There are many anecdotes about EO businesses where you just walk in and you can feel it. For me, what I feel about Aquascot is the importance it has in the community and how much it is part of the community. You know, it’s been there since 1987 and it is really important that it remains in Alness.
Personally, joining Aquascot was an opportunity to progress in my career while working with a business in the Highlands and that wasn’t something I had anticipated I’d be able to do before. Being part of the PC also means I have a better understanding of where we are as a business and where we want to go and obviously being able to influence that as well.
In a traditional company, hierarchy is very important and only people at the top make decisions – whereas in a good EO company, it’s the servant leadership model where the voice is coming from the bottom. It does have an impact on my daily job because it’s like that voice is there, I can have that voice. I feel like I’m listened to, which is really important as a Compliance Manager. Things are changed and improvements are made. It makes my job easier.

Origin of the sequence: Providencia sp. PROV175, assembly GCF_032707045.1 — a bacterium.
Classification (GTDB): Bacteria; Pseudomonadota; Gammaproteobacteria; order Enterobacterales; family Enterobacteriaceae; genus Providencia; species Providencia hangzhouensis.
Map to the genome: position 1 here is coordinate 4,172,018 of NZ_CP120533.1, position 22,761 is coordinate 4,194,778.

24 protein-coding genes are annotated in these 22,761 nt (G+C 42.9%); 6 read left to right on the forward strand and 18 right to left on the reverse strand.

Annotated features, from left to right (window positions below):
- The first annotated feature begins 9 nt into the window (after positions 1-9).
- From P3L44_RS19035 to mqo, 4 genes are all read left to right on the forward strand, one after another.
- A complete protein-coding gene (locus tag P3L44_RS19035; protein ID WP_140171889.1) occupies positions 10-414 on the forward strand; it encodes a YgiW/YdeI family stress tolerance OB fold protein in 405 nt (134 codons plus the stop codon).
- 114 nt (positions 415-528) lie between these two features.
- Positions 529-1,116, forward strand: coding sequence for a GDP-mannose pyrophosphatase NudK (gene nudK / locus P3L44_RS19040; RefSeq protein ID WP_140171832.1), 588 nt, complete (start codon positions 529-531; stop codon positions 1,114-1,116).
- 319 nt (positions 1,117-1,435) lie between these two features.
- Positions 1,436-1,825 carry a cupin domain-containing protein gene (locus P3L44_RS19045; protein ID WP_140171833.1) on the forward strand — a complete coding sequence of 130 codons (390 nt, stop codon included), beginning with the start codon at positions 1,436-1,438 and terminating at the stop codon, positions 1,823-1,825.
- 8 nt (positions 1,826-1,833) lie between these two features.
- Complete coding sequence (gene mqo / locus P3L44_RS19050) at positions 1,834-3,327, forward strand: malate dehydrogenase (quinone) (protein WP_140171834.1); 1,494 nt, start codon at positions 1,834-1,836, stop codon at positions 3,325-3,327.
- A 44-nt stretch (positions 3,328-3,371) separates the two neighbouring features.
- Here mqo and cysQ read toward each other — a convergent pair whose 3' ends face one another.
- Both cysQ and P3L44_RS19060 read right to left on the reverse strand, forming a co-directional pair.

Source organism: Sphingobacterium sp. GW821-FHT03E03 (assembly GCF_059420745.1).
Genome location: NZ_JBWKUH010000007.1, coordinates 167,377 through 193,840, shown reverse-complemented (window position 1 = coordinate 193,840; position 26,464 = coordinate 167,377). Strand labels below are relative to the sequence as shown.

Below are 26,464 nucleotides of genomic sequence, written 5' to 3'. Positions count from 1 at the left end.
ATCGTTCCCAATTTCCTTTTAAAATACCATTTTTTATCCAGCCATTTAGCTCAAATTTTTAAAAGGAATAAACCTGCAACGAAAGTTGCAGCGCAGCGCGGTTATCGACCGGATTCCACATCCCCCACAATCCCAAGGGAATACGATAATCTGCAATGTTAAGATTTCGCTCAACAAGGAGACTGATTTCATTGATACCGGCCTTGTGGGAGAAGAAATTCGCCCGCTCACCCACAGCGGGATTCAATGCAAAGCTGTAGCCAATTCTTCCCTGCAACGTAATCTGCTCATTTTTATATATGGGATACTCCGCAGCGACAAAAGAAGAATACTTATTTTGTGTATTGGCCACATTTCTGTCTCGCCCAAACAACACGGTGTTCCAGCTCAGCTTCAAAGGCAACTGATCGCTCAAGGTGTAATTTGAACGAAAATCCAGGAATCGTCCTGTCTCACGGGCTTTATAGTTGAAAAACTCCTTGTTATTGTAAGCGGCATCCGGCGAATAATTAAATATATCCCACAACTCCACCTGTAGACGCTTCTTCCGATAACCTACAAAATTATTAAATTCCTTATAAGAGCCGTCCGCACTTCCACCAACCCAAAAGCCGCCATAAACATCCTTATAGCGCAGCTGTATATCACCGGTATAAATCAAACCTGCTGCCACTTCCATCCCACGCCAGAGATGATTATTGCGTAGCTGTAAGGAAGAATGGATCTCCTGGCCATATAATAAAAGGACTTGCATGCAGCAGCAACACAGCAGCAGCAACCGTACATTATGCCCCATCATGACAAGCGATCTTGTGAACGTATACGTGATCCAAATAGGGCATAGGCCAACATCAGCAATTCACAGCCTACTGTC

How do you see the future of Aquascot?
The Aquascot Trust believes there is a need for diversification to complement the existing Aquascot-Waitrose business. Therefore, as we develop into this diversification process, we might have different types of businesses that complement what we do currently.
What we want to do is become more and more principled in EO and become a great EO business, somewhere people want to work, reaching wider than the local community.
Aquascot are pioneers in a lot of ways that things are done, like having a Trust or the diversification business and investment in those, it’s not many EO companies that do that. There aren’t any other Aquaculture businesses that are EO and very few Food & Drink businesses are either.
When Dennis (Overton) started out there weren’t the same tax incentives as there are now, and there weren’t the same lawyers to advise you on employee-ownership. Dennis, Robert (Murray) & Charlie (Bullock) really worked from what felt right to them — and it's given us a unique culture as an EO business.
For more information on Aquascot's Employee-Ownership, Values and Partnership Council, visit our Employee Ownership page.
Author: Justine Fourny (Category & Marketing Officer)